The gold-color two-hole beads (first photo, right) really are tiny little seed beads. I had an idea a while ago for something I wanted to try, but hadn’t quite figured out how to make it work. I’m not sure if these will fit the way I want, and I’ve got lots of other things to finish up before starting that exploration. Still, when I’m ready, I’ll have these to experiment with.

The second photo (left) shows a few of the small- to medium-size beads I got at Zelda’s going-out-of-business sale. I’d made a few pieces several years ago where I used up a strand of a larger version of the little sand-tumbled agate beads, and kept telling myself I should get some of the smaller ones. Though I’m sure I could have found them somewhere else, had I looked, it just seemed worth picking them up before they disappeared from the known-source. While looking for them, I “stumbled upon” the bluish dumortierite beads in two different shapes and immediately had a few ideas for those too.

Now, I don’t often buy very big beads. Since I make my own metal “focal beads” that I string with purchased gemstones, I don’t want the stones to overshadow my creations. But, again, as Zelda’s was closing, these large jade and jasper beads (at least 1″ across) were going for such a “good” price, that I figured I’d get them and see what even-bigger items they might inspire.

But the piece in the last photo is the one that prompted me to write about the latest additions to the stash: I like light blue agates in general and I find various kinds of crystals to be interesting, so this blue chalcedony druzy was just too good to resist. It’s well over an inch and a half long, and came from S&S Lapidary at the Bead Mercantile show. I have really no clue how I’ll use it: it clearly deserves to be a focal point on its own, so the challenge will be to design some metal-work that will complement it appropriately.

Then again, challenges are fun. That’s a really big part of what I like most about doing all this!

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Adding to the stash: Chains!

Posted by C Scheftic on 2012/11/11

I’ve been amazingly restrained in my bead-buying lately. But I’ve made up for that, in part, by buying chain. Not finished necklace pieces, but by-the-foot lengths that I can cut up into segments and intersperse with beads for hanging some of my hand-made pendants.

The first photo with the post (right) shows spirals with some of the chains I got at Zelda’s store-closing sale. I might have bought more then, but she had already sold out on much of it.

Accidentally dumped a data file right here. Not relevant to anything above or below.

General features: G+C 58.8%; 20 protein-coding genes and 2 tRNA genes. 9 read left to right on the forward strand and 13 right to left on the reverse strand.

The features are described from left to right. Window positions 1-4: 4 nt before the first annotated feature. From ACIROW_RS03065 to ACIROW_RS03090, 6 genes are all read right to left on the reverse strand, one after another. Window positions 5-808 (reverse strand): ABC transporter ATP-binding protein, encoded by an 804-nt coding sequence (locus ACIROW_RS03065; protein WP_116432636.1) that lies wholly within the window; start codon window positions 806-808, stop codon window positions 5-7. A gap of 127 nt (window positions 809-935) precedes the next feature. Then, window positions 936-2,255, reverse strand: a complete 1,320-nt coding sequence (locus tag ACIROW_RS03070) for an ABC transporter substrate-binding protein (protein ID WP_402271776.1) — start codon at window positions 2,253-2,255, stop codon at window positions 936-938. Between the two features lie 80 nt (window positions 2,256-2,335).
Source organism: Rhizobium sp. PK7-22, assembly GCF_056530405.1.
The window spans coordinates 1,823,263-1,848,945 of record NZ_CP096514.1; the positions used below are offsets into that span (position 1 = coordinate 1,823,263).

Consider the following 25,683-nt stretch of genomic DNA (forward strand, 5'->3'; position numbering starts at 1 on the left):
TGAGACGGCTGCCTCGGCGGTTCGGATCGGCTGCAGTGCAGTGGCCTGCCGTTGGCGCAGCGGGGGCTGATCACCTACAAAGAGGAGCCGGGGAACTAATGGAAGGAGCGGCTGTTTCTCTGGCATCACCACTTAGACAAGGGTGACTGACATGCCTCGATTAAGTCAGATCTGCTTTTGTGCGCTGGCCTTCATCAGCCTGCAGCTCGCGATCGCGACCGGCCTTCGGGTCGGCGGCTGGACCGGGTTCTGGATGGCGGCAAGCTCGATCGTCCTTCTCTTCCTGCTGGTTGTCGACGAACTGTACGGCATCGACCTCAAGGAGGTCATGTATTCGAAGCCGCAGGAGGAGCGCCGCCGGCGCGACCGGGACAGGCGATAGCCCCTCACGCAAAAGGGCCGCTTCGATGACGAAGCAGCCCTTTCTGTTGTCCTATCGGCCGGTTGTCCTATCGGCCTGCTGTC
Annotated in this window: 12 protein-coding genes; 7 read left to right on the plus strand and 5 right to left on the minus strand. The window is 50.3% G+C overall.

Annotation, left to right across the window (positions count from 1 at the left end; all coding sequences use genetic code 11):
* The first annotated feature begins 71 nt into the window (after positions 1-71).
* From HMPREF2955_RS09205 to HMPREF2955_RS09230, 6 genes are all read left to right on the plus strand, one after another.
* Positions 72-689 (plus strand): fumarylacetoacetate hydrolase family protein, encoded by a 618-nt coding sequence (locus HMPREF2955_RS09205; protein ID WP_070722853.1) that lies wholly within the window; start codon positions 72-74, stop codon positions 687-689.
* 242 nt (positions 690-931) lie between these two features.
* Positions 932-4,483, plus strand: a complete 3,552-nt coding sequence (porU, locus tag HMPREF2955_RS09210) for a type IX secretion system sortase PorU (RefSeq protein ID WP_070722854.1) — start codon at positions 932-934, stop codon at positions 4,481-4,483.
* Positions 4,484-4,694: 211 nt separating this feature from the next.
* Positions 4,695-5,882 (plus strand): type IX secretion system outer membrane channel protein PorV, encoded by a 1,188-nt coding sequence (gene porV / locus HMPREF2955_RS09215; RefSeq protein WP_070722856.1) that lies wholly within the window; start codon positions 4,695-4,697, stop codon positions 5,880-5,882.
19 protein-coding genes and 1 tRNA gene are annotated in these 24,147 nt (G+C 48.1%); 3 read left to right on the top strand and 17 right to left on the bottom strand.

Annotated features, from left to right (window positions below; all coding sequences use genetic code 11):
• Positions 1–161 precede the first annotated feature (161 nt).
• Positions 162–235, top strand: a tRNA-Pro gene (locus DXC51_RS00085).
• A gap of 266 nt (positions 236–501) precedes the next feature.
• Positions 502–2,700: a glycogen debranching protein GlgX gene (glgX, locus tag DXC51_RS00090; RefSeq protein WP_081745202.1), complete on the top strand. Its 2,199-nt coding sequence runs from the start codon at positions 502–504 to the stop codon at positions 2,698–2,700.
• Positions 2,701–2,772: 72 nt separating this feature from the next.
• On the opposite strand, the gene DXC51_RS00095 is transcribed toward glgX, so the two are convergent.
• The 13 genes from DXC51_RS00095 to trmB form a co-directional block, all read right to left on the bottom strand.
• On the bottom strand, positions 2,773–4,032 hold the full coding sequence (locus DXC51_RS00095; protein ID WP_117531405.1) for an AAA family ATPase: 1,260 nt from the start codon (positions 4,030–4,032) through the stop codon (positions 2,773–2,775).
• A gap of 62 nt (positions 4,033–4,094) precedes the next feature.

The second photo (left) shows crossed-lines of some small segments of vintage chains that I bought from CoolTools. I might have bought more but, just looking online, I wasn’t sure how big some of the segments / elements were in each design. So I bought short-ish lengths and can just hope that my favorites will still be in stock when I go back to order some longer segments.

And the last photo, again to the right, shows waves of some of the chains that I got from three different vendors at the recent Bead Mercantile show. The brass- and copper-plated finishes are ones I expected; the two brightest “pink” ones (rightmost) are both a somewhat-surprising-to-find rose gold plated. I’m not entirely sure what I may do with those so, again, I just bought a couple relatively short segments that I can play with as I finish assembling pieces for Holiday-season sales. Unless, of course, I decide to just hold off on using the rose gold segmants until I’ve had a chance to make some more pieces in a rose-bronze.

I’ll just have to clear off a work table, then spread out chains and beads and pieces I’ve made, and start rearranging elements until at least some things start to fall into place. I just hope I’ll remember to take a few photos, so I can post some of the results here before the year is out.

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One thing I did this weekend….

Posted by C Scheftic on 2010/10/30

… was to go to the Bead Mercantile show organized by Jane’s Fiber and Beads. It’s a small show, but I really like a few of the specific vendors that show up there.

I bought some nice small crystal beads (to use mostly on earrings), three larger drilled stones (that I’ll use with some hand-made headpins embellished with metal clay), and a few clear glass beads with colored linings (that I just found interesting, and will use in beadwork somehow).

But my favorite find of the day were several miscellaneous pieces of crazy lace agate from S & S Lapidary (who always bring such a lovely collection to this show). These are polished, in various almost “natural” shapes, and the challenge will be to figure out how to set them.

Suggestions are welcome! Comments on this blog are, of course, fine. But if you’re one of my local readers and plan to find yourself in the neighborhood of my studio, let me know (to be sure I’ll actually be there) and come on up to see several more of these pieces and suggest some designs.